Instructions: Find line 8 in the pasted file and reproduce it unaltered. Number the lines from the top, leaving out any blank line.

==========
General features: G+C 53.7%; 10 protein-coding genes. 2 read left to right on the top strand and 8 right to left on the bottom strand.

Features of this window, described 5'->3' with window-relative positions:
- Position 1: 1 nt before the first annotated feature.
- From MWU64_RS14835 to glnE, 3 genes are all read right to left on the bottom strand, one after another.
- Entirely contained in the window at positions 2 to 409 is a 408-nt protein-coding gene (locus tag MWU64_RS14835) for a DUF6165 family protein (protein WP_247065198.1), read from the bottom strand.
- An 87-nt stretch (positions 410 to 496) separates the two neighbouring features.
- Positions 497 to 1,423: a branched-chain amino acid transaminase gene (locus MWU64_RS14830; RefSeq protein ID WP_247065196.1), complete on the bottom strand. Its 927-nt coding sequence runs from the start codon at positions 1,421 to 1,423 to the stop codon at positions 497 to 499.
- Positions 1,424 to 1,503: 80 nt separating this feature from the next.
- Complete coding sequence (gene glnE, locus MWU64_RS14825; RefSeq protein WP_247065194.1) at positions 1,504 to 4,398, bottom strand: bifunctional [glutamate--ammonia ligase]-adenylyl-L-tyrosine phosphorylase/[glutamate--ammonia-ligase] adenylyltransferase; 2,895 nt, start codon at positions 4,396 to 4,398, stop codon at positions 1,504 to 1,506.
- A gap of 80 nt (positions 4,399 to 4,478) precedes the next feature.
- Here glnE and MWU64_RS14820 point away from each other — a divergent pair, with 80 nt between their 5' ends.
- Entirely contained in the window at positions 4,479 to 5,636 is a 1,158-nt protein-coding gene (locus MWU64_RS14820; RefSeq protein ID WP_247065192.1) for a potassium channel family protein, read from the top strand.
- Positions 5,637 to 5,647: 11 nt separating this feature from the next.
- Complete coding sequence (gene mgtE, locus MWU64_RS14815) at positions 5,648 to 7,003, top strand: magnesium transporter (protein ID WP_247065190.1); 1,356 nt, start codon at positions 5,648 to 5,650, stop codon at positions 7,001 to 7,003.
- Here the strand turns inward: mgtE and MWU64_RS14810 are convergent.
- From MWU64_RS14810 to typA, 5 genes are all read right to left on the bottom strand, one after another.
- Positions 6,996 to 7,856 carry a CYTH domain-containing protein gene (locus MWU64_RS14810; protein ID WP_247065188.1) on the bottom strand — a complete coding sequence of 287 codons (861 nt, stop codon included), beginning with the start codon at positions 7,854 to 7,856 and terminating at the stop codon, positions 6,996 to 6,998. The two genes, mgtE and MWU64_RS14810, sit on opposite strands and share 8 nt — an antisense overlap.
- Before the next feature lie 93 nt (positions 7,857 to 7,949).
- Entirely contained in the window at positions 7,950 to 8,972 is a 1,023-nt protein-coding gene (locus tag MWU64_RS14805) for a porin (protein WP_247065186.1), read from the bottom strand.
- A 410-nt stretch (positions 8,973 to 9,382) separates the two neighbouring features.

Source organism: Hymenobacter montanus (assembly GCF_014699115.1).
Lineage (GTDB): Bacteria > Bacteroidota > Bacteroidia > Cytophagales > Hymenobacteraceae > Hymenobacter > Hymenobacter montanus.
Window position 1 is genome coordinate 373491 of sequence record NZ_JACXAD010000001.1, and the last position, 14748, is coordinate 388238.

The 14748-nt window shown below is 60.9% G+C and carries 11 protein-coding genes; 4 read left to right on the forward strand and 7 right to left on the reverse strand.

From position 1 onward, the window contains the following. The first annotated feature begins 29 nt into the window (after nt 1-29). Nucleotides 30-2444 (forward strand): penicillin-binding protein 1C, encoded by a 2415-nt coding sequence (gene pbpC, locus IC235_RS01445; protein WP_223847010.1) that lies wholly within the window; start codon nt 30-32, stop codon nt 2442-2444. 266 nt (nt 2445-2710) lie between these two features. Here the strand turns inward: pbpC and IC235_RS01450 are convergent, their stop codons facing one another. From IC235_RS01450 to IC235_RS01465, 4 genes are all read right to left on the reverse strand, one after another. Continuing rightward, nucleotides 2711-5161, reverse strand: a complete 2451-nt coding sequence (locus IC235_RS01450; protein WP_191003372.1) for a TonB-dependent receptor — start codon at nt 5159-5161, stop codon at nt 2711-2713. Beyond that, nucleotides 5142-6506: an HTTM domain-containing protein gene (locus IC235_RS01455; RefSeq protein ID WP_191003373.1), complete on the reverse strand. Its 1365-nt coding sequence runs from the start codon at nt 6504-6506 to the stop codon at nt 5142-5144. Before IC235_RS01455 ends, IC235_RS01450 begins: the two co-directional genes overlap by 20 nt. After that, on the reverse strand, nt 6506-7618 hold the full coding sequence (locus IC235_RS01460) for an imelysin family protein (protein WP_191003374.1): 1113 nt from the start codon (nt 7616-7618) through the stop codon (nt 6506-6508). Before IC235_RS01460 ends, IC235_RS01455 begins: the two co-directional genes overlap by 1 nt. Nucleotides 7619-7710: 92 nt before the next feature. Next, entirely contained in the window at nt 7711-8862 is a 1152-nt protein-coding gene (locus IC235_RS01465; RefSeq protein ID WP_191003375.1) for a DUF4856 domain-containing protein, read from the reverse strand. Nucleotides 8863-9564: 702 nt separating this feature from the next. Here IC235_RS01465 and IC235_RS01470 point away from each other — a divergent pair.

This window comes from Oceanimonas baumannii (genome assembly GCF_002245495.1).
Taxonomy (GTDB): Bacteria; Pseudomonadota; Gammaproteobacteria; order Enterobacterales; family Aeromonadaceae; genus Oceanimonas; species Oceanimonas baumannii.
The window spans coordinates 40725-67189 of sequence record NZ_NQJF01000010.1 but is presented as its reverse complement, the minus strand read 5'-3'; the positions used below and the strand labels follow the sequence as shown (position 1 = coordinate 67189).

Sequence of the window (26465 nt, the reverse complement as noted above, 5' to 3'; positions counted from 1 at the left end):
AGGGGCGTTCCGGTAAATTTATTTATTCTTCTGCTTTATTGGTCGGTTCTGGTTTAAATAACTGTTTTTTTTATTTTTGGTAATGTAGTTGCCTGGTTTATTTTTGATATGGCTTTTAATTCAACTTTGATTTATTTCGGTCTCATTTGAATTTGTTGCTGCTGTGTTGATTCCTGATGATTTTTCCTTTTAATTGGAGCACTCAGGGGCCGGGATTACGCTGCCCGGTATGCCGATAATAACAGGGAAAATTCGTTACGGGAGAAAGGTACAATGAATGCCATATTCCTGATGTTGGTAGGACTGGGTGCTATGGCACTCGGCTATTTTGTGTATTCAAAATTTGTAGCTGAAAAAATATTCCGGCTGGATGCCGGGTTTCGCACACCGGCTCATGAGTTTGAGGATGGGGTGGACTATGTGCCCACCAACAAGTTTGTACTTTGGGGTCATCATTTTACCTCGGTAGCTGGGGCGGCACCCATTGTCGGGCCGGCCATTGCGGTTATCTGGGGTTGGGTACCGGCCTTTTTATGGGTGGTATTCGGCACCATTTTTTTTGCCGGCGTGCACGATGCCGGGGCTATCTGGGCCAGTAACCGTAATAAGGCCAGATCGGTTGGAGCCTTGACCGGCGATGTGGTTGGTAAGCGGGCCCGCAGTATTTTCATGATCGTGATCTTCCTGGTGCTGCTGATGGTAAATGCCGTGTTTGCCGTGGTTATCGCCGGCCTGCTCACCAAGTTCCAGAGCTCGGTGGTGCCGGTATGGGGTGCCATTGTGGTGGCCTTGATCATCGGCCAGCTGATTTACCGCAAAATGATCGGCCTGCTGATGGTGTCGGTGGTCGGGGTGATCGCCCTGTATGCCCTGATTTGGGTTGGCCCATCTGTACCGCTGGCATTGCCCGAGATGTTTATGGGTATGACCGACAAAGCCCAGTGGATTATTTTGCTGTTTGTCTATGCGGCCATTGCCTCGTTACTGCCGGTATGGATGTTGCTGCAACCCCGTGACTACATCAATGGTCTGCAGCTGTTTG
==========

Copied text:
- Positions 1,424 to 1,503: 80 nt separating this feature from the next.